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David Hume – the translation which first woke Kant from his dogmatic slumbers

4 volumes, 8vo, viii, 392; [xxiv], 374; [iv], 280; [iv], 380 pp., particularly well rebound in contemporary style, the first 3 title-pages with library stamps and shelfmarks, the fourth underlaid with corner torn away and loss of text, uniform light browning, heavier in the last volume which also has taped repairs to the final leaf, overall a reasonable set, very seldom found complete in any condition.

Vermischte Schriften über die Handlung, die Manufakturen und die andern Quellen des Reichthums und der Macht eines Staats. Leipzig: Adam Heinrich Hollens Witwe, 1766 [with] Philosophische Versuche über die Menschliche Erkenntniß. Hamburg und Leipzig: Georg Christian Grund und Adam Heinrich Holle, 1755 [and] Sittenlehre der Gesellschaft. Hamburg und Leipzig: Georg Christian Grund und Adam Heinrich Holle, 1756 [and] Moralische und politische Versuche. Hamburg und Leipzig: Georg Christian Grund und Adam Heinrich Holle 1756.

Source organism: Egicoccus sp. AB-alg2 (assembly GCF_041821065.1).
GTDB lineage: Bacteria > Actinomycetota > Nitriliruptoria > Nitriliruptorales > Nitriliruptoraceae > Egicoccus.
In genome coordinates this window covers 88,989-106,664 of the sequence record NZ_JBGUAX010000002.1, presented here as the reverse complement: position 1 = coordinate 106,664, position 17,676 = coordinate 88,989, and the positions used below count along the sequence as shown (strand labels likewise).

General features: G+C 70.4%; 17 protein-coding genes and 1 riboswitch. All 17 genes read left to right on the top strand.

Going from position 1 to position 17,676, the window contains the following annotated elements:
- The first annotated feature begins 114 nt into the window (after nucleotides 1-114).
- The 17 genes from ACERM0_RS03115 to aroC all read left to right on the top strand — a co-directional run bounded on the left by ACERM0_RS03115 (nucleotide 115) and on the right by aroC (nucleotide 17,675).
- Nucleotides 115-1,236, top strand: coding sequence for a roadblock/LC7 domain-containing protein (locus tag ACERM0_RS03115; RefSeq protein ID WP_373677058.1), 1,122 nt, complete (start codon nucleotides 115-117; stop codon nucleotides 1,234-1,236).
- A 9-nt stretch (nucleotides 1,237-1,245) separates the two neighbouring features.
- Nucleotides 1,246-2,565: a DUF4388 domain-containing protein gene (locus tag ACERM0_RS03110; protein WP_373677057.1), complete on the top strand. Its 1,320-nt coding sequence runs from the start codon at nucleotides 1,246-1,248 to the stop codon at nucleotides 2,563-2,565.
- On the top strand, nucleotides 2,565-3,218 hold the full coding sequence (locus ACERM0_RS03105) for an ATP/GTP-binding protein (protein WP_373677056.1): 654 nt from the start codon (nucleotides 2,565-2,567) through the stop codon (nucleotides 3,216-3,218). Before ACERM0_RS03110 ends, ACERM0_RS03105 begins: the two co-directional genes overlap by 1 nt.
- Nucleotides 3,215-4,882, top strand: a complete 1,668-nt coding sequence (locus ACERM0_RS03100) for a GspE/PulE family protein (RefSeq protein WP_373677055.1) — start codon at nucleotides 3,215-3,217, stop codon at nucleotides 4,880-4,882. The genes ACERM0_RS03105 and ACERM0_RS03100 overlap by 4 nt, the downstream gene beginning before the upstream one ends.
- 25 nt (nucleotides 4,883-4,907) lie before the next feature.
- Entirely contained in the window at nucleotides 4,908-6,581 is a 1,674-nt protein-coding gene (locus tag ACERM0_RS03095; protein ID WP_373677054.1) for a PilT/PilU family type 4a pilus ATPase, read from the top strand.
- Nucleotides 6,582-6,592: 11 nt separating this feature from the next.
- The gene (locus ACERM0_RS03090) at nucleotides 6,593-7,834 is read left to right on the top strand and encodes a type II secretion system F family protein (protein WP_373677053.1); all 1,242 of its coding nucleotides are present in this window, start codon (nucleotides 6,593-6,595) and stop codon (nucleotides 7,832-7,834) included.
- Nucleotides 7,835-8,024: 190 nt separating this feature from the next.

All four parts of Hume’s Vermischte Schriften, the first translations into German of his ‘Political Discourses’, ‘Enquiry concerning Human Understanding’, ‘Enquiry concerning the Principles of Morals’ and ‘Essays Moral and Political’. Volume 1 is the second edition (first 1754), the others are all first editions. The translators are thought to have been J.G. Sulzer and H.A. Pistorius.

Immanuel Kant had a set of these first editions in his personal library (Warda, Immanuel Kants Bücher, X, 56), and it was through them that he had his primary access to Hume’s philosophy. Kant himself did not read English, and a German translation of Hume’s Treatise was not available until 1790-92. Thus it was through this very translation that, as Kant famously wrote, he was first woken from his dogmatic slumbers (Prolegomena, 1783, p. 13).

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